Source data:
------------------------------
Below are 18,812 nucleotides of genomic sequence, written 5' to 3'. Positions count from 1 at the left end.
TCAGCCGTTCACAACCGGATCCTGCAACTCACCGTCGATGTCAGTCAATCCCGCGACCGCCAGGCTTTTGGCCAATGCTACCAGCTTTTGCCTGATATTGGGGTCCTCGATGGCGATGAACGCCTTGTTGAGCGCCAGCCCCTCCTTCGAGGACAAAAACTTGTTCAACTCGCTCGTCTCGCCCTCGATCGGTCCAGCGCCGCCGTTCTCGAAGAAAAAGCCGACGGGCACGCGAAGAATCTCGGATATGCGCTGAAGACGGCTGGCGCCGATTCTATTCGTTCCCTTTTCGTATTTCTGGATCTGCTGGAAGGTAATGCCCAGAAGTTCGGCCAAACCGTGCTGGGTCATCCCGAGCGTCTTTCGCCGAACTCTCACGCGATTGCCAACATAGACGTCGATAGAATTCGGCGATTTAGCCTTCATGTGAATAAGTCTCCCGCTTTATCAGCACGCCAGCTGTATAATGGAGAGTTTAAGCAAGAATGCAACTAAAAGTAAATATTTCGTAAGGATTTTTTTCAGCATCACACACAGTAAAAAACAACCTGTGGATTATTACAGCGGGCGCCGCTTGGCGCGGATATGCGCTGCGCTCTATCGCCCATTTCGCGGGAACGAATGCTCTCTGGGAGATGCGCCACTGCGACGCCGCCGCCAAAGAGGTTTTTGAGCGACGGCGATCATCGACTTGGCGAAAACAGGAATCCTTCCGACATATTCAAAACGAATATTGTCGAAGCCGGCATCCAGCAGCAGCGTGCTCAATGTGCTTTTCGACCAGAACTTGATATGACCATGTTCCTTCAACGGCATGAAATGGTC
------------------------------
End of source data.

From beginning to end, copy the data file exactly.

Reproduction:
Below are 18,812 nucleotides of genomic sequence, written 5' to 3'. Positions count from 1 at the left end.
TCAGCCGTTCACAACCGGATCCTGCAACTCACCGTCGATGTCAGTCAATCCCGCGACCGCCAGGCTTTTGGCCAATGCTACCAGCTTTTGCCTGATATTGGGGTCCTCGATGGCGATGAACGCCTTGTTGAGCGCCAGCCCCTCCTTCGAGGACAAAAACTTGTTCAACTCGCTCGTCTCGCCCTCGATCGGTCCAGCGCCGCCGTTCTCGAAGAAAAAGCCGACGGGCACGCGAAGAATCTCGGATATGCGCTGAAGACGGCTGGCGCCGATTCTATTCGTTCCCTTTTCGTATTTCTGGATCTGCTGGAAGGTAATGCCCAGAAGTTCGGCCAAACCGTGCTGGGTCATCCCGAGCGTCTTTCGCCGAACTCTCACGCGATTGCCAACATAGACGTCGATAGAATTCGGCGATTTAGCCTTCATGTGAATAAGTCTCCCGCTTTATCAGCACGCCAGCTGTATAATGGAGAGTTTAAGCAAGAATGCAACTAAAAGTAAATATTTCGTAAGGATTTTTTTCAGCATCACACACAGTAAAAAACAACCTGTGGATTATTACAGCGGGCGCCGCTTGGCGCGGATATGCGCTGCGCTCTATCGCCCATTTCGCGGGAACGAATGCTCTCTGGGAGATGCGCCACTGCGACGCCGCCGCCAAAGAGGTTTTTGAGCGACGGCGATCATCGACTTGGCGAAAACAGGAATCCTTCCGACATATTCAAAACGAATATTGTCGAAGCCGGCATCCAGCAGCAGCGTGCTCAATGTGCTTTTCGACCAGAACTTGATATGACCATGTTCCTTCAACGGCATGAAATGGTC